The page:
Pender Island
Fire Protection

Pender Islands Fire Rescue

015 emergencies attended this year as of January 16


Becoming a Volunteer Firefighter or a First Responder takes time, effort and dedication. However, the benefits of saving lives and making your community a better place is worth every minute and every ounce of effort. Click below for details:

Recruiting Details



Visit to see the amazing videos and pictures.

The official website


Wildfire Prevention for Your Home & Community

As homeowners we can take simple steps to reduce the probability and impact of wildfire on our properties and in our communities.

Wildfires are unpredictable and wildland housing intermix fires present unique challenges and obstacles. By being practical and proactive it’s possible to reduce the risk of wildfire before it threatens our homes and community.

Please - Do not park on tall grass as modern car exhaust systems can be red hot and start a fire. No tossed butts. There are no fires allowed anywhere on the beaches or on North and South Pender. Be fire wise and use extreme caution when interacting in and around forested areas.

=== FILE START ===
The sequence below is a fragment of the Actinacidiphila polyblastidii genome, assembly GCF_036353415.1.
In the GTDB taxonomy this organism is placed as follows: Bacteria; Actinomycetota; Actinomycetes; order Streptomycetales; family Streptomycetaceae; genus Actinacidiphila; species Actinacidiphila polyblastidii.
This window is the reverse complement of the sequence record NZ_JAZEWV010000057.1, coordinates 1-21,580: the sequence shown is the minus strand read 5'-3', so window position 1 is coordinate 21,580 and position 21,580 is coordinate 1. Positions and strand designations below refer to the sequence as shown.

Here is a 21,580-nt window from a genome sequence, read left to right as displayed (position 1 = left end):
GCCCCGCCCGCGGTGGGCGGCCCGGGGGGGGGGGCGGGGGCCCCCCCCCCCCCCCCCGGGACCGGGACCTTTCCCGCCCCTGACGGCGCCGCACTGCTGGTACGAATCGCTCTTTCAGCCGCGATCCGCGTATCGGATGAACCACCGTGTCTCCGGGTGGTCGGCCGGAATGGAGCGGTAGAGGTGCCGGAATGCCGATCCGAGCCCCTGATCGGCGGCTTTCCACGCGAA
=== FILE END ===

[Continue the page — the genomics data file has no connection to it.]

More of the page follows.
At Home

The FireSmart Homeowner's Manual (PDF) is particularly useful for identifying the changes you can make to help protect your home from wildfire.

Please report any fire or smoke immediately by calling 911.


our new training facility

training facility

In January 2018, Pender Island Fire Rescue officially opened the Live Fire / Drill Tower Training Structure, completing the third major phase of our training facility development.

This achievement is part of a long-term strategy to develop Excellence in Service Delivery, whereby Pender Island Fire Rescue (PIFR) has been improving training facilities, developing instructors, and establishing agreements with educational institutions. PIFR recognizes that rigorous, challenging training is essential to recruit and retain the right volunteers. Competencies in a wide range of tasks are essential for firefighters to quickly and safely deliver effective emergency response services. Creating, practicing and sustaining those competencies requires qualified instructors, effective training plans and appropriate facilities.